BANGKOK—A leading Catholic Church official in Vietnam has joined a chorus of prominent intellectuals and scientists questioning government plans for a mining project in the country’s Central Highlands region.
In a sharply worded letter dated May 28, Ho Chi Minh City Cardinal Jean-Baptiste Pham Minh Man criticized government exploitation of Vietnam’s environment.
“The natural environment…[is] a gift for everyone, not for a particular individual or minority group; a gift not only for the present generation but also for generations to come,” Pham said.
Pham said it was his duty to raise awareness about the risks of environmental damage in Vietnam after reviewing reports on a planned bauxite mining project.
“Since the natural environment is for everyone, no one has permission to damage or control it even in the name of economic development [or] strategies to gain profits for only a small group of privileged people,” the Cardinal said.
“Recent developments have proven that investors have only their personal profits in mind without taking into account the effects that their production might cause the living environment. These strategies of economic development can lead only to chaos,” he said.
Pham’s words echo calls from other prominent Vietnamese, including legendary war hero Gen. Vo Nguyen Giap, in opposition to the planned mine.
Giap wrote his third open letter to Vietnam’s Central Committee and Politburo on May 20, which he also addressed to the ongoing National Assembly, criticizing the Politburo for what he described as failing to fully investigate “a number of problems” still associated with the project.
“I prefer not to implement this project and wait for further science and development … so we can save and exploit our natural resources more efficiently and safely,” Giap wrote.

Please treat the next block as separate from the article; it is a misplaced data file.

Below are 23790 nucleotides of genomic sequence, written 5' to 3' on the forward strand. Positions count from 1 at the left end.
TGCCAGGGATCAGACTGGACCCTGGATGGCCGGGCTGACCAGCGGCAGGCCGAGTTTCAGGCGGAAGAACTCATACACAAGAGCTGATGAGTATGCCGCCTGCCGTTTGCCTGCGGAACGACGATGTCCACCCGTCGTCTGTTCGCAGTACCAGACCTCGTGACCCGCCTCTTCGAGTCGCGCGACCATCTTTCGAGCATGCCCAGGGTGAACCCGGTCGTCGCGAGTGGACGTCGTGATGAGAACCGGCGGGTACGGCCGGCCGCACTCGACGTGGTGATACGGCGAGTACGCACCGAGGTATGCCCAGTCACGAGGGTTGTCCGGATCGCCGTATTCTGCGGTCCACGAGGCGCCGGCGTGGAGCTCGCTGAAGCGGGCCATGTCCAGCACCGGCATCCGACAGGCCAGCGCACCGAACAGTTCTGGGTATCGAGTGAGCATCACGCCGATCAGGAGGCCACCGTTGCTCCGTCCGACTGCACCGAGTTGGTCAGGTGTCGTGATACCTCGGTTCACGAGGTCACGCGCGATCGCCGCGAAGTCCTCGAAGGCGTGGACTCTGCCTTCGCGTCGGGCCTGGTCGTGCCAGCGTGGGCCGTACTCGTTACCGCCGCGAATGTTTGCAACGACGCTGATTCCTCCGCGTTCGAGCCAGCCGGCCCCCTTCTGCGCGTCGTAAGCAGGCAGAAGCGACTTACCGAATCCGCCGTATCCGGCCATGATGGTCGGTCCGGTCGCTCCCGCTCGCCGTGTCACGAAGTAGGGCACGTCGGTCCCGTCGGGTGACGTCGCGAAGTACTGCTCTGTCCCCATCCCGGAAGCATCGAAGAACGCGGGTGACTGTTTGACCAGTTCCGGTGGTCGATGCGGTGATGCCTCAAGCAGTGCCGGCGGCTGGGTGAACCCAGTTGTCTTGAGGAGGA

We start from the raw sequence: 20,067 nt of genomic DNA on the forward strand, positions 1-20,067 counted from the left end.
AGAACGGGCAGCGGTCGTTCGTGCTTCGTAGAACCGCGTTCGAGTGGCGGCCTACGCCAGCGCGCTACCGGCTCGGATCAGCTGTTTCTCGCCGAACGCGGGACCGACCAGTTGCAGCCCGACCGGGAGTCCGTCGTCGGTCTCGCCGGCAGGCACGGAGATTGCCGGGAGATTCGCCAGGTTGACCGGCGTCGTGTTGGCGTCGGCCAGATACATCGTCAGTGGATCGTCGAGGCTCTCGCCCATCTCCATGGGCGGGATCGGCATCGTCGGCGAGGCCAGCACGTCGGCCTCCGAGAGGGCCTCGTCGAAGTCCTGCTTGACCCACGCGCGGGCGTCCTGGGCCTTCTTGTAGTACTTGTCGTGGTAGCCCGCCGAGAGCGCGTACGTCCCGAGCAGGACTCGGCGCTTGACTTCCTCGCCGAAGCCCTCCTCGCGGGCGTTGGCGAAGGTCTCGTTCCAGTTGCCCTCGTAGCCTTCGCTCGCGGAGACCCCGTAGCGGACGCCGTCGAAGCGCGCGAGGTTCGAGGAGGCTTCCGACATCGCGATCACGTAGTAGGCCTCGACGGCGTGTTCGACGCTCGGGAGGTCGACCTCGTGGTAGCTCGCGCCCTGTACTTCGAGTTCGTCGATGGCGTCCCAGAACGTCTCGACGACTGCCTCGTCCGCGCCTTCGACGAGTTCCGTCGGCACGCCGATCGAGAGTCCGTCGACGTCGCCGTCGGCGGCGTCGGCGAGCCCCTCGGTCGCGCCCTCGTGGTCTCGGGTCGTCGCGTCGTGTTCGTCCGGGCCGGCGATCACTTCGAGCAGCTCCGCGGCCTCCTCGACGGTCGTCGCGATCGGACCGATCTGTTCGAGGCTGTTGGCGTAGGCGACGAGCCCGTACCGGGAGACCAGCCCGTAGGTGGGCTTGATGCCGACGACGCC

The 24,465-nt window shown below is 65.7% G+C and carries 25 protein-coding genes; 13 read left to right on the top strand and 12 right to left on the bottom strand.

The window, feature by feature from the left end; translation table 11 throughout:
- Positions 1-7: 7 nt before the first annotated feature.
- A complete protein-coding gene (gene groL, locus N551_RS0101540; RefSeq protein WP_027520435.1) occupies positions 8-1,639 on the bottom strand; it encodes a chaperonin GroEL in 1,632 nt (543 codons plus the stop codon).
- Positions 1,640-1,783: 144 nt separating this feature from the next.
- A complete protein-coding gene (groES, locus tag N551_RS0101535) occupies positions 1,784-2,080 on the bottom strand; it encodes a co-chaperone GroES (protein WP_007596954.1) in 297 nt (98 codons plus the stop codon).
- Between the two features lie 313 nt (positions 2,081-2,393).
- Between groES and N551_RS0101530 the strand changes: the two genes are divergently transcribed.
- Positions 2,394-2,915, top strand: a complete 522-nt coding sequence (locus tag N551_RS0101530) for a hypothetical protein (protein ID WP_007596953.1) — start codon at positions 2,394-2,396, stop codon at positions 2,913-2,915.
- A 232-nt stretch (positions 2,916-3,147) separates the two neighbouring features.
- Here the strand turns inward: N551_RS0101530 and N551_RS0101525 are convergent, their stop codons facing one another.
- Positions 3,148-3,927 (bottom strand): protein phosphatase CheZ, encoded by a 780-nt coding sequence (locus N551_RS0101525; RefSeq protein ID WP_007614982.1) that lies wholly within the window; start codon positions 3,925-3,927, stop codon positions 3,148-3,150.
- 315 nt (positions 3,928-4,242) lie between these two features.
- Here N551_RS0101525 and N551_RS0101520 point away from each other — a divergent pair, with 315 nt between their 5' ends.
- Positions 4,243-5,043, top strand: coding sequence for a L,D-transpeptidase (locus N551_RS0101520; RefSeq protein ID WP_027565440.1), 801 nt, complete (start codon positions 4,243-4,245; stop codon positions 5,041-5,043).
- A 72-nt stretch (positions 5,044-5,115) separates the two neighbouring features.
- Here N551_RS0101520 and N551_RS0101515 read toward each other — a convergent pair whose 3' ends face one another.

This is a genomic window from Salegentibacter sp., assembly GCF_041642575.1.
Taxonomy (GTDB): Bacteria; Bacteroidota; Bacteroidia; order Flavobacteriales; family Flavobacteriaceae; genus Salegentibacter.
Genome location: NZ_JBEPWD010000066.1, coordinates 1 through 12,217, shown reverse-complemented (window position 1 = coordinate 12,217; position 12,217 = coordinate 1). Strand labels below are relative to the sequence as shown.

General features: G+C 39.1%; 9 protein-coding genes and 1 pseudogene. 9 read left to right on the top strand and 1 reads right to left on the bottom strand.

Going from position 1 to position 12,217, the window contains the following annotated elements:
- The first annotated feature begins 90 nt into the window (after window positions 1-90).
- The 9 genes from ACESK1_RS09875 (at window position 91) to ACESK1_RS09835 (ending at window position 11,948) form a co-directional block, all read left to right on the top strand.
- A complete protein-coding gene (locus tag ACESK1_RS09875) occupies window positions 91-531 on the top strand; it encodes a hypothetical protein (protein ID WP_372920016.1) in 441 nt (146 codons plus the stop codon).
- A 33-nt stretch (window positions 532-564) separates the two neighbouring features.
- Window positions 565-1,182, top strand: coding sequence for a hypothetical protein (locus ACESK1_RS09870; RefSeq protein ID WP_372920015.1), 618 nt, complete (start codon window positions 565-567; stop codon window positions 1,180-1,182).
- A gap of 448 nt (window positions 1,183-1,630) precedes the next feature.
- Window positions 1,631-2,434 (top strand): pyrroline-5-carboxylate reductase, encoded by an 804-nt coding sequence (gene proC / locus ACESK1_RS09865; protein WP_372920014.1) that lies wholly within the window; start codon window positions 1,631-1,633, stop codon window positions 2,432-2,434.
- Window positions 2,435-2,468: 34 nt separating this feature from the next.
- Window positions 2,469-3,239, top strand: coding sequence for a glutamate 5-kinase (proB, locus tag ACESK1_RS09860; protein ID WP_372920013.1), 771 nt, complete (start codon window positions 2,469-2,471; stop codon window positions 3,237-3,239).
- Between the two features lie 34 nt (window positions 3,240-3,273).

“We should only decide [to proceed] after we know the result of a full and thorough study of all the related issues and listen to the opinions of scientists and others. In doing so, we can avoid mistakes which may harm our country.”
Giap has warned of environmental damage as well as possible national security breaches as a result of the long-term presence of hundreds of thousands of Chinese workers in the mines.
Vietnam holds the world’s third-largest reserves of bauxite, used to produce aluminum, with an estimated 5.4 billion tons of ore. The government is eager to exploit those resources, having set a goal of U.S. $15 billion in attracted investment by 2025.
The extraction of bauxite requires a type of strip-mining that can irreparably damage topography, while refining the product results in a toxic run-off that can pollute water systems.
Vietnam’s government has already signed a U.S. $460 million contract with a subsidiary of state-owned Chinese mining giant Chalco to develop one site and has laid the groundwork for a feasibility study for a second through U.S. aluminum firm Alcoa.
The collaboration with Chalco has ignited anti-Chinese sentiment in Vietnam, which was once colonized by China and with which it fought a war in 1979.
Opponents say that Chinese mining firms have particularly bad environmental records and that scores of Chinese laborers moving to Vietnam to work in the mines are receiving special treatment by the government.
Vietnamese officials have been quick to counter concerns over Chinese involvement in the mines, shutting down a bi-weekly newspaper, Du Lich (Tourism), for three months in response to a number of articles it ran examining territorial disputes between the two countries.
Vietnamese Prime Minister Nguyen Tan Dung visited China in April in a bid to attract more investment, pledging to make doing business easier for Chinese companies willing to set up operations in Vietnam.
After meeting with Chinese Prime Minister Wen Jiabao, Dung said the two countries had agreed on a plan to expand bilateral trade from U.S. $20 billion in 2008 to U.S. $25 billion in 2010.
Original reporting by RFA’s Vietnamese service. Vietnamese service director: Diem Nguyen. Translated by Hanh Seide. Written for the Web in English by Joshua Lipes. Edited by Sarah Jackson-Han.